Referred to as a time machine, Webb’s instruments use infrared vision to peer back over 13.5 billion years and view the earliest stars and galaxies.
Head in the Clouds
By Stephanie Flyger
While often critiqued as a cliché conversation topic, the weather plays one of the biggest factors in our daily decisions. It affects how we dress, how we drive and the way we spend our time. Nothing is untouched by weather. Even the most advanced military technology and missions need help to withstand the elements and at Northrop Grumman, our atmospheric scientists are the in-house experts on weather and its potential impact on the U.S. military.
Their role is two-fold: help make products weather-resistant by including the impacts from the atmosphere and space environment into their designs and provide forecasting data and engineering support services for military weather teams. And sometimes this means a lot of time with heads spent in the clouds.
Counting Every Cloud
The U.S. Department of Defense (DoD) has been involved in tracking and attempting to accurately forecast clouds since the dawn of the satellite era in the 1960s. The white formations of water droplets can disrupt communication signals or block a visual line of sight, making or breaking decisions for the warfighter. As battlefield technology improved, the need for precision in weather forecasts also increased. A general forecast of “partly cloudy” didn’t cut it. U.S. forces needed to know if, at a specific location at a specific time, there would be a puffy cloud that got in the way. Northrop Grumman developed world class technologies and systems to answer this question.
Over the last 20 years, our atmospheric scientists have created a high-fidelity cloud model that covers the globe and provides instantaneous data. This second-generation Cloud Depiction and Forecast System (CDFS II) collects weather data from military, civilian or other friendly countries’ satellites, and then that information gets fused together to create a picture of clouds around the world at any given instant in time. There’s nothing else like it on the market.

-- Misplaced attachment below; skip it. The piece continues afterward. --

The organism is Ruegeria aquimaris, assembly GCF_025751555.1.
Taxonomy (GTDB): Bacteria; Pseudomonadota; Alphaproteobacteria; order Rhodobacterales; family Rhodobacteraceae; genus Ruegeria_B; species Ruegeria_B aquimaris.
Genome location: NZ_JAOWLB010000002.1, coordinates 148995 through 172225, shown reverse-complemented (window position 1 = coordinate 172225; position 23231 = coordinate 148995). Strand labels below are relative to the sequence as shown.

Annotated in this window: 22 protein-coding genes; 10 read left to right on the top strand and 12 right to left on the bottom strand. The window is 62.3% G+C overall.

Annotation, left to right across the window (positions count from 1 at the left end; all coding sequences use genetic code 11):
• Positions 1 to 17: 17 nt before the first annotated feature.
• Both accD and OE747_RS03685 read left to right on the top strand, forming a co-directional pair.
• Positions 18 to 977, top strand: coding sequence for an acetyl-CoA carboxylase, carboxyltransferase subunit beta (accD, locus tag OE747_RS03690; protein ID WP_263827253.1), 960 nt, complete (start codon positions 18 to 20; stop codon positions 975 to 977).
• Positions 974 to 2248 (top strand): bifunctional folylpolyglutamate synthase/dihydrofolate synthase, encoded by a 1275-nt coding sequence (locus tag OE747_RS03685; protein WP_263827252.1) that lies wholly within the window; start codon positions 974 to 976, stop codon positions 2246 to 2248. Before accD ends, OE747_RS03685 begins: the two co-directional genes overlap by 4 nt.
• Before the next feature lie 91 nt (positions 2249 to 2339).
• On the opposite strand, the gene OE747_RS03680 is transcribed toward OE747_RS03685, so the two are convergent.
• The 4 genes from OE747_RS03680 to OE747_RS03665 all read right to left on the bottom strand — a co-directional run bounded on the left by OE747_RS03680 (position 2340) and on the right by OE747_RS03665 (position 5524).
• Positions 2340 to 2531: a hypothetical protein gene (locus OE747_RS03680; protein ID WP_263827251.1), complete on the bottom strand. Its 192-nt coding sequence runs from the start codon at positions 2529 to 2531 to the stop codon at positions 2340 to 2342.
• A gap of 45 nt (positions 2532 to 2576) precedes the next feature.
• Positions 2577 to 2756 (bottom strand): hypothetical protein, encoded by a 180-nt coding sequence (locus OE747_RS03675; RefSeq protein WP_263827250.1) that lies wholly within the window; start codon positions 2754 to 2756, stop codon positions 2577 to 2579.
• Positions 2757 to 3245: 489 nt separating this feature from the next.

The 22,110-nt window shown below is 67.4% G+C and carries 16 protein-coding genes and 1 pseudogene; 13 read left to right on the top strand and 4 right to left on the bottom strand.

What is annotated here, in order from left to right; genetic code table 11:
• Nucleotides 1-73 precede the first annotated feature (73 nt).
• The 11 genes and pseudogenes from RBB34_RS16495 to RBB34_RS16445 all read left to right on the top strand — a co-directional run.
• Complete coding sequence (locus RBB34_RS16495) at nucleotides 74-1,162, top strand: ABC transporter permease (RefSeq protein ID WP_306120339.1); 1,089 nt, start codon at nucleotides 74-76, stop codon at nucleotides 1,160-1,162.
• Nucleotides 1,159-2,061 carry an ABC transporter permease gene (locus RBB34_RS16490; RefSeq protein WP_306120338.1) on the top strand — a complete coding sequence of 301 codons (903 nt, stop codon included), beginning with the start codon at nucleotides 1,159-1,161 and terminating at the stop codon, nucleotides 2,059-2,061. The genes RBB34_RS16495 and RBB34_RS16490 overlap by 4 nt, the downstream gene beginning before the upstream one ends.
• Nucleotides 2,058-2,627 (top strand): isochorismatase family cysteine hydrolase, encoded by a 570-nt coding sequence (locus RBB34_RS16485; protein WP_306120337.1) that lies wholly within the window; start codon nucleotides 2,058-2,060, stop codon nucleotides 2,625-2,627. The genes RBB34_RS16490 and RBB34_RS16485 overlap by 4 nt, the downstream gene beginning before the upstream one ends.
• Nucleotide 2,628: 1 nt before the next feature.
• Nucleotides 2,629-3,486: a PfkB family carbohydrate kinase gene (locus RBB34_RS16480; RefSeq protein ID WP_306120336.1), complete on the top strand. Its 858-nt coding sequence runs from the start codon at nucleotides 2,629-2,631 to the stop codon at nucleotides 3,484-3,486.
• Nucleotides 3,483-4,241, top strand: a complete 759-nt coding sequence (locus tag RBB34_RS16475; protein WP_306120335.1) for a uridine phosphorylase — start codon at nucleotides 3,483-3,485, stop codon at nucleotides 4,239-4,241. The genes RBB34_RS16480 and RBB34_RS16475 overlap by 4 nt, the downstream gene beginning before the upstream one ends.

“That instantaneous nature as well as that global reach makes the capabilities that we’ve developed something that most other people have never even really attempted to do. It’s a really fascinating challenge,” said Tim Nobis, systems engineering manager who leads a group of atmospheric scientists at Northrop Grumman. “And I would argue we have some of the deepest subject matter expert capabilities in this area because of the fact we’ve had this heritage for as long as we do.”
Tim and his team have been defining possible in this arena for decades through various contracts with DoD. If a customer wanted to know if, at noon tomorrow, at a specific longitude and latitude, a pilot or satellites would be able to see the ground, the Northrop Grumman team could tell them with unprecedented accuracy. In a world that constantly demands immediate results, they’re one step ahead by delivering the future.
The Cutting Edge of Cloud Properties
Going beyond where and when the clouds are, the next challenge for Tim’s team is identifying what a cloud is made of in terms of properties like opacity and water content. DoD is developing new sensors that can see different parts of the electromagnetic spectrum, which is affected by the properties of clouds. Our eyes look at the world at a very specific wavelength, so we see all colors from red to violet. Satellites can be created to see wavelengths beyond those we utilize, like infrared or ultraviolet. Clouds reflect those wavelengths too, and cloud properties — such as whether the cloud is ice or liquid, or whether it is very thin or thick — impact how these wavelengths are affected. Knowing that information can be used to the warfighter’s advantage; using a number of wavelengths, the military can integrate that data into a more complete picture to “see through” the clouds for carrying out their missions.
As more sensors are created for DoD that have even more capabilities, it creates additional opportunities for atmospheric scientists to create and run models that forecast the cloud properties.
“We’re being continuously asked to push the envelope when it comes to technology,” said Tim. “Our extensive experience in this cutting-edge world means we’re poised to help the military come up with what that next-generation cloud forecast system actually looks like.”
Time Machine to the Cosmos
Under the Weather
Jim and his team play an important role in ensuring a product is ready to face a whole slew of unforeseen threats when out in the field.